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News & in-depth analysis of offshore wind farms, project development, wind resource assessment, public consultation, site acquisition, permitting, construction, supply-chain contracts, and transport & logistics.
WORLDWIDE: Investments in offshore wind reached a record high in 2017, while spending on onshore wind fell by nearly 15%, according to the International Energy Agency (IEA).
UK: The first Siemens Gamesa turbine has been installed at the Beatrice offshore wind project in Scotland.
UK: Decommissioning 37 offshore wind farms in various stages of development in UK waters could cost the government between £1.28 billion (€1.44 billion) and £3.64 billion (€4.12 billion), a new report has revealed.
UNITED STATES: New York state will hold a solicitation for 800MW of offshore wind capacity in the fourth quarter of 2018.
WORLDWIDE: Increased competition could prompt development of offshore turbines with capacities beyond 15MW and rotors of up-to 250 metres, according to new research.
UK: Foundation specialist EEW will provide 165 monopiles for the near-1.4GW Hornsea Two project situated 89 kilometres off England's east coast.
FRANCE: The offshore wind sector breathed a sigh of relief when president Emmanuel Macron announced late last month the government has reached agreement on new, lower tariffs for the six offshore projects awarded in 2012 and 2014, thus saving them from cancellation.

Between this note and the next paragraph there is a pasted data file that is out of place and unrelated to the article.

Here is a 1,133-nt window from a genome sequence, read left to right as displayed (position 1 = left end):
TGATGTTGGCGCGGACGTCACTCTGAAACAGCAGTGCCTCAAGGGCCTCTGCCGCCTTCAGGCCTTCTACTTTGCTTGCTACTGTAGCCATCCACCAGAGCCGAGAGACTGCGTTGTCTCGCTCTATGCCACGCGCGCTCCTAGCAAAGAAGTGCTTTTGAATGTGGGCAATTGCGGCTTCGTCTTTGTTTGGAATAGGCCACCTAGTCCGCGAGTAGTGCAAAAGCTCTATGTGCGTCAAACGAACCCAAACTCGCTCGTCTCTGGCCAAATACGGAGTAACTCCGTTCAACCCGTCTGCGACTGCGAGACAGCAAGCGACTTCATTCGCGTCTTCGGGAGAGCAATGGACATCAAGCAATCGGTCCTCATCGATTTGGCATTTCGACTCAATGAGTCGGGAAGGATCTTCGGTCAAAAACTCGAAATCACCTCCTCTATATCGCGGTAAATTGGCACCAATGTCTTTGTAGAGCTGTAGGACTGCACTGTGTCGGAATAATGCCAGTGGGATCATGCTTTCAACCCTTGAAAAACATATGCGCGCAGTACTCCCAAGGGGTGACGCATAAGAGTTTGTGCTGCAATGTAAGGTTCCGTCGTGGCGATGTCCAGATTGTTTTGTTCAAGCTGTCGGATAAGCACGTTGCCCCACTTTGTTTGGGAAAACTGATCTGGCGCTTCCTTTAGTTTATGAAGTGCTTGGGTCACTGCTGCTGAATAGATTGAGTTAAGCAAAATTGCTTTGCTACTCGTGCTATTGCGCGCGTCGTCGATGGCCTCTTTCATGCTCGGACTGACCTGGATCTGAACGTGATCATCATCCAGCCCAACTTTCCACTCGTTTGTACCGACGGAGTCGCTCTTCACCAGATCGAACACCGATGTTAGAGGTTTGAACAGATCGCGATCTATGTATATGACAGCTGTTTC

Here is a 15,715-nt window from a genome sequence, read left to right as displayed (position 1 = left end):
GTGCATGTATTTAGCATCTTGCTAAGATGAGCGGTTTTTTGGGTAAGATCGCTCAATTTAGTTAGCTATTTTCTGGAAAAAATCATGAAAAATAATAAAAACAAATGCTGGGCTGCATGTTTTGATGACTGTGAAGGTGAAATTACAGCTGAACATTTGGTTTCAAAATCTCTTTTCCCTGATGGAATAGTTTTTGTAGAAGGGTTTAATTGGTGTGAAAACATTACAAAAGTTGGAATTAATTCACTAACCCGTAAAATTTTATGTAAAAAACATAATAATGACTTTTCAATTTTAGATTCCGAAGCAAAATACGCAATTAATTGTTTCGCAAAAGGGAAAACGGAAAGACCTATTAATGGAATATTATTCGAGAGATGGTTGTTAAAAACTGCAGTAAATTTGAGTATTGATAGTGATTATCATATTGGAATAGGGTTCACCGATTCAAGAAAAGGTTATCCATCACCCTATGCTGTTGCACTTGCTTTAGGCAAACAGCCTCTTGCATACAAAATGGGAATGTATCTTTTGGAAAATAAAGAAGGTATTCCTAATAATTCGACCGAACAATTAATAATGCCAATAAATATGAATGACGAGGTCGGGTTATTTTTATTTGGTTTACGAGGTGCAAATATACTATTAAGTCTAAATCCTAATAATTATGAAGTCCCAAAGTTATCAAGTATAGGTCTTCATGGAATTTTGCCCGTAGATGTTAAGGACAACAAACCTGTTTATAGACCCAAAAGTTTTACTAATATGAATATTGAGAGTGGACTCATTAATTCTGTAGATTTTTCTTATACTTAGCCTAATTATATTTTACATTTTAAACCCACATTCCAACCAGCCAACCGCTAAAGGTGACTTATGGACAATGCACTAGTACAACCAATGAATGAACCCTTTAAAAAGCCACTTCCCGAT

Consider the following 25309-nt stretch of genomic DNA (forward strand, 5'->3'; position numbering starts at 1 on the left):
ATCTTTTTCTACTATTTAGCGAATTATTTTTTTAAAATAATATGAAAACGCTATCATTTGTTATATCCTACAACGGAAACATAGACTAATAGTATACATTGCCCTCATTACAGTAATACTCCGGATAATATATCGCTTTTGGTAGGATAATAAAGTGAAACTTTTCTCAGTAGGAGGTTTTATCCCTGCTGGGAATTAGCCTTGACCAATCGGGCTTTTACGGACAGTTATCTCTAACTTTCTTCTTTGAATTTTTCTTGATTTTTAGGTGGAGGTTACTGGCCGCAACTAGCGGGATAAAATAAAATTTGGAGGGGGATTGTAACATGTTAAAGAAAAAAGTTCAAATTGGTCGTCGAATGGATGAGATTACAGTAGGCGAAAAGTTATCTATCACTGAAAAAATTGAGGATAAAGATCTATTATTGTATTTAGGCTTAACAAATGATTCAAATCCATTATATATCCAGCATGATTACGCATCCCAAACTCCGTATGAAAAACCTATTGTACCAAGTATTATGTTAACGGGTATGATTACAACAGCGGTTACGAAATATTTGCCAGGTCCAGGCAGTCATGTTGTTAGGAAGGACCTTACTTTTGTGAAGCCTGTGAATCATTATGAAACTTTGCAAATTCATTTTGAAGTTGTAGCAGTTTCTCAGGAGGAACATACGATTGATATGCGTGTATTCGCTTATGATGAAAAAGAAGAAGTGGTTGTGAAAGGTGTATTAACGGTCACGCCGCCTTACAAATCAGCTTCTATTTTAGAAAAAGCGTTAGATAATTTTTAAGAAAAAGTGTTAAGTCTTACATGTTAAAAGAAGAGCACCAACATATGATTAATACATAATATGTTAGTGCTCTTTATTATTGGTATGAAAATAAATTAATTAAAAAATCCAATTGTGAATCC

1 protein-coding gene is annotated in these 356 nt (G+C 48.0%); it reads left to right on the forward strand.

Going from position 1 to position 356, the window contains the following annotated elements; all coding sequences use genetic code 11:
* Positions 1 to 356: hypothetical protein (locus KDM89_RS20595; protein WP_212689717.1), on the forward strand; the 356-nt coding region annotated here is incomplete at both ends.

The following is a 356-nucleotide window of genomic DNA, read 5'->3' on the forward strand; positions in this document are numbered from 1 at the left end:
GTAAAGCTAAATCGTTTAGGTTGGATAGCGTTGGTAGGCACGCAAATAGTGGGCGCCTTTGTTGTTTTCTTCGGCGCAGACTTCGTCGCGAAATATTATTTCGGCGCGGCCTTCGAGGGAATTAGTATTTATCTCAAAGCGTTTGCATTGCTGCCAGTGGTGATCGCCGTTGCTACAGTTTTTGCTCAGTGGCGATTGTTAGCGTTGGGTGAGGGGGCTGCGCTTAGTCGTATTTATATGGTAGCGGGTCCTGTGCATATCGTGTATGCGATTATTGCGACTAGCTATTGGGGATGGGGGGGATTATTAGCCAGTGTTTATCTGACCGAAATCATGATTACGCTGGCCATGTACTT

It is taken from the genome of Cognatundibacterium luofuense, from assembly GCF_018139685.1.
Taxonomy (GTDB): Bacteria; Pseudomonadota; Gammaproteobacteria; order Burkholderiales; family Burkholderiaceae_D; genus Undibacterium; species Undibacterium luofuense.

UK: A new offshore wind project and a new benchmark set. MHI Vestas has installed the first turbine at Vattenfall's European Offshore Wind Deployment Centre (EOWDC), with a capacity of 8.8MW -- the highest-rated turbine installed in the water to date.
UNITED STATES: Cape Wind was the big, ambitious project that aimed to kickstart offshore wind development in the US, but which foundered in the face of powerful opposition groups. Where did it all go wrong and what others can learn from the developer's experience?
TURKEY: Turkish energy minister Berat Albayrak unveiled plans in late February for a 1GW offshore wind project, with a tender set to be held later this year.
WORLDWIDE: Remote-sensing devices are cheaper to install and maintain and often gather better data than traditional met masts, but while their use is becoming more widespread offshore, bankability remains an issue, especially in complex terrain.